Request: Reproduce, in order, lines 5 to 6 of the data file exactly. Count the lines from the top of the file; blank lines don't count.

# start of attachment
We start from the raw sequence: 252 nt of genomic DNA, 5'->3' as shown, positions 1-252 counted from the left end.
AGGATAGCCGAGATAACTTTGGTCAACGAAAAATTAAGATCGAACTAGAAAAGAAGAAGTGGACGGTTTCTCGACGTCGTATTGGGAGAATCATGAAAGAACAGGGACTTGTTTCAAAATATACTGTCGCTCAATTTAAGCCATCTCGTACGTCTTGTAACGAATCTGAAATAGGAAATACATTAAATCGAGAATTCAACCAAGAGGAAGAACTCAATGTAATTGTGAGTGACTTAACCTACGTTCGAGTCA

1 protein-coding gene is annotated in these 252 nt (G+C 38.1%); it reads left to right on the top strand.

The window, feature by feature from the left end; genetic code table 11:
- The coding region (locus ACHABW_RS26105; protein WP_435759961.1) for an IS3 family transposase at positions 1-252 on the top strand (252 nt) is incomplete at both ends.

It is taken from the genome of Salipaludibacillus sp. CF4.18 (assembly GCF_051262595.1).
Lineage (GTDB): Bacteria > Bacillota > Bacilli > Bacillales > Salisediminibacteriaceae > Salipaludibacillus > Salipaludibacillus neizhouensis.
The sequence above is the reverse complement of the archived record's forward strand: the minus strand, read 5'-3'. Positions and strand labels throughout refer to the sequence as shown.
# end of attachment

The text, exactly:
- The coding region (locus ACHABW_RS26105; protein WP_435759961.1) for an IS3 family transposase at positions 1-252 on the top strand (252 nt) is incomplete at both ends.

It is taken from the genome of Salipaludibacillus sp. CF4.18 (assembly GCF_051262595.1).